In Prentzel, we observed that " before malice can become a disputed question of fact" sufficient to defeat a motion for summary judgment, " the record must contain at least some objective evidence establishing facts capable of supporting an inference of malice." [39] Moreover, " the need for a non-conclusory factual basis is especially important when ... the ultimate question involves immunity; as we have emphasized on other occasions, official immunity shields government officials ‘ not just from liability, but from suit. ’ " [40] We also emphasized that " although the existence or absence of malice is generally a question of fact for the jury, when this question has been removed from the case by uncontroverted affidavits and/or depositions, summary judgment may be granted." [41] Accordingly, in Prentzel we concluded that the plaintiff's " conclusory statements describing his subjective impressions [did] not raise disputed questions of material fact." [42] In particular, we explained that when the plaintiff's " subjective conclusion that the troopers enjoyed arresting him finds no objective support from the facts in the record," that conclusion " fails to raise a genuine issue of material fact disputing the strong evidence tending to show that the troopers acted without malice." [43] We also observed that there was " ample record evidence that the troopers acted without malice, and, in fact, did everything they could to ensure that Prentzel's arrest was appropriate." [44]

Maness's affidavit consists largely of the type of conclusory statements and subjective impressions that we found insufficient to create a genuine issue of material fact in Prentzel. Further, Maness provides no " objective evidence establishing facts capable of supporting an inference of malice," as required by Prentzel. [45] Although Maness points to some " objective facts" — such as the fact that the troopers' car did not show any evidence of gunshot damage and some stray comments made by the troopers during their stakeout— these facts do not support an inference of malice even if viewed in the light most favorable to Maness. Rather, there is " ample record evidence" [46] that everything the troopers did— from the moment they arrived at Maness's home through the pursuit when Maness fled— was aimed at effectuating the court's lawful order to take Maness into custody and deliver him to API. Accordingly, the superior court properly ruled that Maness " [did] nothing to pierce [the troopers'] mantle as state police servants for a qualified immunity acting in good faith without malice."

b. Gross negligence

Finally, the troopers' qualified immunity under AS 47.30.815(b) requires not only good faith but also an absence of gross negligence.[47] We have defined gross negligence as requiring " a major departure from the standard of care." [48] Our holding above that the troopers' conduct was objectively reasonable necessarily compels the conclusion that they acted without gross negligence. Accordingly,

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the troopers are protected by qualified immunity under AS 47.30.815(b).

C. Attorney's Fees

The superior court granted the defendants' motions for attorney's fees pursuant to Alaska Civil Rule 82. Maness argues that the superior court's award of attorney's fees was " clearly erroneous" under AS 09.60.010(c)[49] and AS 09.60.010(e).[50] He also argues that under federal law a prevailing defendant may be awarded attorney's fees " only if the plaintiff's underlying claim was frivolous, unreasonable, or groundless."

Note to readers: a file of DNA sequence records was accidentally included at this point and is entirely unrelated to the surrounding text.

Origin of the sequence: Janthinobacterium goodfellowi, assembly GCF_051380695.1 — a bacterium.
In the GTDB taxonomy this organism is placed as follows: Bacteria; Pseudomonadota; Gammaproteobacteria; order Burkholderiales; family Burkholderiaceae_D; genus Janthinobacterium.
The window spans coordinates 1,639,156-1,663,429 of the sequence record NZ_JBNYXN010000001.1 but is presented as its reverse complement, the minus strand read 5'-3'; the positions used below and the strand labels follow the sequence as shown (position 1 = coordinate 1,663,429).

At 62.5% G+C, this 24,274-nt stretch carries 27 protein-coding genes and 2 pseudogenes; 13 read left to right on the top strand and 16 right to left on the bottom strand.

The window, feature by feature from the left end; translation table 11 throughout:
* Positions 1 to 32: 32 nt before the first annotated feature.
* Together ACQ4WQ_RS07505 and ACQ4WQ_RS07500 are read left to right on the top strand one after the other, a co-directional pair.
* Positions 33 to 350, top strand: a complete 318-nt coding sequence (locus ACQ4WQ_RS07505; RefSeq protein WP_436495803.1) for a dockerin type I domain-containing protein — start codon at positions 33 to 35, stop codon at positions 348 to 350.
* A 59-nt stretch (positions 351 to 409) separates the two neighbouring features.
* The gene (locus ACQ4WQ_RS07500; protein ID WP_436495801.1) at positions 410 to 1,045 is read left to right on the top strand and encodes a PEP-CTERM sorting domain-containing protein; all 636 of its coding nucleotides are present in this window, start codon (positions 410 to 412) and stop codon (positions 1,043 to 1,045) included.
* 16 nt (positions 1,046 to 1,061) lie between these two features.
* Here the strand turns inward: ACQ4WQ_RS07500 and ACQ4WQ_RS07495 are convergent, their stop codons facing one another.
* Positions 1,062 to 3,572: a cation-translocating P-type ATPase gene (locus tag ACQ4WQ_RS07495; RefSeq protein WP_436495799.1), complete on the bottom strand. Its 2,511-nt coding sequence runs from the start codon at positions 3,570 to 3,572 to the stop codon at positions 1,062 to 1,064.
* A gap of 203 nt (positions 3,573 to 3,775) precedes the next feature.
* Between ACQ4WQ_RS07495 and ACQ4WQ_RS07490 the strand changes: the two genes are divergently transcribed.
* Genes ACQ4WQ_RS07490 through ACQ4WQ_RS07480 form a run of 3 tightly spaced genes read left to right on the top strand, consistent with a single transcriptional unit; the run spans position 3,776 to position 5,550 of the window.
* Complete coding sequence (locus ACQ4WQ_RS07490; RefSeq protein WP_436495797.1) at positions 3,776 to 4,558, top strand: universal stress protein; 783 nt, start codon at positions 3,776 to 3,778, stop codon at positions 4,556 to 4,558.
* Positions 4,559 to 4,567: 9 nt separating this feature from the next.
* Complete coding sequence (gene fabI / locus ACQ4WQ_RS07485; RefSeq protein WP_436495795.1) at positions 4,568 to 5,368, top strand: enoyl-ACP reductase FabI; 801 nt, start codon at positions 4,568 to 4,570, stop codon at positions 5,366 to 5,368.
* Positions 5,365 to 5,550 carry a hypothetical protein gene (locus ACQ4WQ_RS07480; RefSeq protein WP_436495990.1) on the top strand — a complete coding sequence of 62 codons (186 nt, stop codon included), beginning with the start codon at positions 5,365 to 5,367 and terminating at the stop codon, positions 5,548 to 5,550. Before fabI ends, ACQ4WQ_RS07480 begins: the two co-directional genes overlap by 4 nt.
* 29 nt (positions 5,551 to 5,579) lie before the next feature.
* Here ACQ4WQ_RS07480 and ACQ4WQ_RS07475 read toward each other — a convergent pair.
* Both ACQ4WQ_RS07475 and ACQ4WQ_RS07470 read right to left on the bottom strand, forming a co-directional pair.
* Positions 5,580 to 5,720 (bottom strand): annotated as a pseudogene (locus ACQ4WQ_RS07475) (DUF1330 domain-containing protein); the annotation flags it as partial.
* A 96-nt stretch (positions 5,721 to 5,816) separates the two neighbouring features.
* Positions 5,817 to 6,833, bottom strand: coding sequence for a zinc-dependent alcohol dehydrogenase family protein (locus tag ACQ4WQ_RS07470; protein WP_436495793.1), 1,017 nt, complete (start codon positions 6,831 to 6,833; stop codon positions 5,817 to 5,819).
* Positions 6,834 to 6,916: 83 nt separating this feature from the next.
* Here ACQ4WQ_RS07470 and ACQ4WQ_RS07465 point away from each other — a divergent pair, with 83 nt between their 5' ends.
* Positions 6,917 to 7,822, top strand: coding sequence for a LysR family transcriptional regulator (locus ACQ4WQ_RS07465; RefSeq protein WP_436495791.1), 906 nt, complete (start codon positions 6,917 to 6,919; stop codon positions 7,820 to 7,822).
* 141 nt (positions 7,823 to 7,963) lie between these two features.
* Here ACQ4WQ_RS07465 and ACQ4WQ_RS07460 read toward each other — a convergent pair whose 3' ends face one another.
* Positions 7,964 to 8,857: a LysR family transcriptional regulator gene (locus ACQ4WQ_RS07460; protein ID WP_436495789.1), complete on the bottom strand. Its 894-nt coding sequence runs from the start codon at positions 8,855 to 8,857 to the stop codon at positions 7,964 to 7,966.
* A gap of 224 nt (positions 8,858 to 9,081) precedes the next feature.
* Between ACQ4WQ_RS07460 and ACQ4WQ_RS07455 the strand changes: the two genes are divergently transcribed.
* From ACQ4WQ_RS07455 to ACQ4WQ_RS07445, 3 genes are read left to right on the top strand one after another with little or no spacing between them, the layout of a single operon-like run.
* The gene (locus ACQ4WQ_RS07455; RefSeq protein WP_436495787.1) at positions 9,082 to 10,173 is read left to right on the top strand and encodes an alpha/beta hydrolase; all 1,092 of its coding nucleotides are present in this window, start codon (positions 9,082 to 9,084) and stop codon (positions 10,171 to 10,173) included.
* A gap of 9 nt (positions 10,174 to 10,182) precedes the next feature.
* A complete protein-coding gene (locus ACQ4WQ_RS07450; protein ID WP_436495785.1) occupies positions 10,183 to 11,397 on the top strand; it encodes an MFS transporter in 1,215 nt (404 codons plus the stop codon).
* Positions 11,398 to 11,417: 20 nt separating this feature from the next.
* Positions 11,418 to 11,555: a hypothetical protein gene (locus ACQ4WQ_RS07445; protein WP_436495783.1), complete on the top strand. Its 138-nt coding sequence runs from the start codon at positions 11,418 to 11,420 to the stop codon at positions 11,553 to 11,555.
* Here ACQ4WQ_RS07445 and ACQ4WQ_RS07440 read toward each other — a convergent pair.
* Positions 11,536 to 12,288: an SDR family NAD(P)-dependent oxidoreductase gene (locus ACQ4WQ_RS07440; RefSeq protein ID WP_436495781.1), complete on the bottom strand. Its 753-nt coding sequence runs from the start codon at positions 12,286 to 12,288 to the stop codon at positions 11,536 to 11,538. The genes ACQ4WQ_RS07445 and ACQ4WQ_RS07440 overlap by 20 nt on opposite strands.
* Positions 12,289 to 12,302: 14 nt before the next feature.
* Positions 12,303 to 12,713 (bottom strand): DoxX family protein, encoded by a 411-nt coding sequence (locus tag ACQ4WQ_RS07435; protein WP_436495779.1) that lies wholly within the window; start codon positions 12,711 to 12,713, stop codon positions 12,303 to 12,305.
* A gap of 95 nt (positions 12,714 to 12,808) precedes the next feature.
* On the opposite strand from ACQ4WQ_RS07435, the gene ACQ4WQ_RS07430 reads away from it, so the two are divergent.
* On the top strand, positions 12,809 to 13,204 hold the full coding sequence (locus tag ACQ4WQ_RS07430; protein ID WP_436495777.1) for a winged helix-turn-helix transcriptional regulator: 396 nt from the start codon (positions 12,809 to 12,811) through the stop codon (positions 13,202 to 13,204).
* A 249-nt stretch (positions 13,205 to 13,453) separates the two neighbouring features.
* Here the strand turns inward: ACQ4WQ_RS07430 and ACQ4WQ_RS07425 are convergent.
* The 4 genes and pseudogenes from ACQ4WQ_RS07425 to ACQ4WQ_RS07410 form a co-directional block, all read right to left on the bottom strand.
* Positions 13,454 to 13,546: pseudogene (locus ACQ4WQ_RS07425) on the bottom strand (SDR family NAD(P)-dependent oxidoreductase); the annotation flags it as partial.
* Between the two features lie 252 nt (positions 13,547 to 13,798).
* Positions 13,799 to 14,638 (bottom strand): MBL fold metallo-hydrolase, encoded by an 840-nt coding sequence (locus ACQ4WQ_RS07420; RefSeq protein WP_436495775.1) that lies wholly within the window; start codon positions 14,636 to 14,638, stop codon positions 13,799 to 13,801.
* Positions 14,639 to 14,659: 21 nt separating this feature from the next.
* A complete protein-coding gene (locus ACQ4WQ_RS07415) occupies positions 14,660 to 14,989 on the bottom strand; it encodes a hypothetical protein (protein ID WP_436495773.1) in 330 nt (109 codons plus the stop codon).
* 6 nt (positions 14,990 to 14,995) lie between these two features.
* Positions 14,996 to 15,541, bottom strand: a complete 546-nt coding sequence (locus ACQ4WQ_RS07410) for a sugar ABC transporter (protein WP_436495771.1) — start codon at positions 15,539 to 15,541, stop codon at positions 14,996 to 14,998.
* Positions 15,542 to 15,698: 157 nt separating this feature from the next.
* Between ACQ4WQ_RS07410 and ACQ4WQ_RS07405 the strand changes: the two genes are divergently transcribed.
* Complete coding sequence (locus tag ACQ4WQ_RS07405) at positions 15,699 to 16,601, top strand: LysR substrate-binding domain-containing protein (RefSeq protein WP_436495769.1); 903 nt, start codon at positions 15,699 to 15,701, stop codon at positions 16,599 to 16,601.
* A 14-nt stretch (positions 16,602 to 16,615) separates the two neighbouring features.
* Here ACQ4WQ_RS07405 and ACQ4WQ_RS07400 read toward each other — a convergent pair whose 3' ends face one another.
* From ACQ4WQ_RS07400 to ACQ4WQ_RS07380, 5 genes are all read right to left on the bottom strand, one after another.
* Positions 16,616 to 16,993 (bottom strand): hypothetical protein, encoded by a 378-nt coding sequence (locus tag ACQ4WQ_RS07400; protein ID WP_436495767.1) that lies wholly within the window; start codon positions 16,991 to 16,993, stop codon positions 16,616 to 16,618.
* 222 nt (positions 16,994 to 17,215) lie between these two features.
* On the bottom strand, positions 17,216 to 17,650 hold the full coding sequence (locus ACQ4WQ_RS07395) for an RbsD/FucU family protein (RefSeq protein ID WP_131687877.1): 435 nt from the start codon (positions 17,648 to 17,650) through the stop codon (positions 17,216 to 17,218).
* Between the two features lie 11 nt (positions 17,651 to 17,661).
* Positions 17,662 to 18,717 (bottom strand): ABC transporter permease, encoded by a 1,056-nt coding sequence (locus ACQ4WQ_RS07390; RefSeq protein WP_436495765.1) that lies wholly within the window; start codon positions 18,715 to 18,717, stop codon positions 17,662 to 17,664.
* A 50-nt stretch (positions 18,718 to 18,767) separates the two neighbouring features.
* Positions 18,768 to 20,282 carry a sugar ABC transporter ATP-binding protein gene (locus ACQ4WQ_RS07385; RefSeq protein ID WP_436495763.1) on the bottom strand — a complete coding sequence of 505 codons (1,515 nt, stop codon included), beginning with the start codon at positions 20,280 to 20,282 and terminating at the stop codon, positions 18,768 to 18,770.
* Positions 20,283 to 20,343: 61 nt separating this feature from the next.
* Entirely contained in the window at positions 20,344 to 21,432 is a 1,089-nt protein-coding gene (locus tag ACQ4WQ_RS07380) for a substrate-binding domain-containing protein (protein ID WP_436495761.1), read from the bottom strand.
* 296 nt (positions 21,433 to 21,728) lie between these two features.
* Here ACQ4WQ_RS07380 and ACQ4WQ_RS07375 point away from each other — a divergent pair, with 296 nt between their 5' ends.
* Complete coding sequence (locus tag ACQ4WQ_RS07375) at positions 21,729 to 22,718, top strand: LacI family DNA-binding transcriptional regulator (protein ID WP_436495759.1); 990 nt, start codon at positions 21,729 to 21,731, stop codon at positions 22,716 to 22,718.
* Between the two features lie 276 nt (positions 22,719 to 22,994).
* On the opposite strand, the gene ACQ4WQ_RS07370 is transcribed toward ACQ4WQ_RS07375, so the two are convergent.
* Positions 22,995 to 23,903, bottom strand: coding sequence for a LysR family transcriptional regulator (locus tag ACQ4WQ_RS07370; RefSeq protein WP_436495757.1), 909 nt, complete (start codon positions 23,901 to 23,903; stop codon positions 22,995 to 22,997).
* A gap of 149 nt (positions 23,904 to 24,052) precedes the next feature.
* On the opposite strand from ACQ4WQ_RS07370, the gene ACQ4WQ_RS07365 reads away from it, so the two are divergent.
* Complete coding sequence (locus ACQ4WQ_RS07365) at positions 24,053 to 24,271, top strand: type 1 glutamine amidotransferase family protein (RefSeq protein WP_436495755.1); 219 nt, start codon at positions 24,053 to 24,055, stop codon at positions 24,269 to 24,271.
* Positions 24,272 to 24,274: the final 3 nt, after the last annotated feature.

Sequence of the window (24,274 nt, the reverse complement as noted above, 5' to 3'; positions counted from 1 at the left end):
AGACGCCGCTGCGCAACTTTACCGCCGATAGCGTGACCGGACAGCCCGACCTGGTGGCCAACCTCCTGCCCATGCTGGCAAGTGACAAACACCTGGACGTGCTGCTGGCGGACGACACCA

1. Maness is not a public interest litigant.

As the State correctly observes, AS 09.60.010(c) and (e) do not apply to Maness's claims. Those sections apply " to all civil actions and appeals filed on or after the effective date of this Act," which was September 11, 2003. [51] Maness filed his lawsuit on June 16, 2003, before the act took effect.

The standard applicable to Maness's claim is set forth in a series of cases beginning with Gilbert v. State. [52] Gilbert and its progeny established that Rule 82 fees could not be awarded against a losing public interest litigant.[53] Public-interest-litigant status is determined by application of four criteria: (1) whether the litigation sought to effectuate strong public policies; (2) whether numerous people would benefit from the litigation; (3) whether only a private party could have been expected to bring the action; and (4) whether the litigant had sufficient economic incentive to bring the lawsuit.[54]

Maness does not argue that he meets any of these criteria, nor is there reason to believe that he does. In particular, it is clear that Maness's suit will not benefit numerous people. Because Maness is not a public interest litigant, we affirm the superior court's determination that the defendants were prevailing parties entitled to a Rule 82 attorney's fee award with respect to Maness's state law claims.

2. Remand is required for reconsideration of § 1983 attorney's fees.

Alaska courts " do not award attorney's fees against section 1983 plaintiffs for that portion of the prevailing party's attorney's fees incurred defending against the section 1983 action, unless the 1983 action was ‘ frivolous, unreasonable or without foundation.’ " [55] Because the superior court did not make a finding whether Maness's § 1983 excessive force claims were " frivolous, unreasonable, or without foundation," we remand for further proceedings on this point. Additionally, because the " record at present does not include enough information to determine which costs and attorney's fees derive from defending the state law claim[s] as distinguished from the federal law claim[ ]," a " remand on allocation of attorney's fees and costs to the state law claim and the federal law claims ... is therefore required." [56] On

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remand, " the [S]tate has the burden of identifying and segregating the state law claim costs," and the superior court " can order the [S]tate's counsel to itemize the hours and nature of the work spent on the case." [57]

IV. CONCLUSION

We AFFIRM the superior court's order granting summary judgment and all other rulings encompassed in its final judgment except the award of attorney's fees pertaining to Maness's § 1983 claim. We VACATE that fee award and REMAND for further proceedings on attorney's fees consistent with this opinion.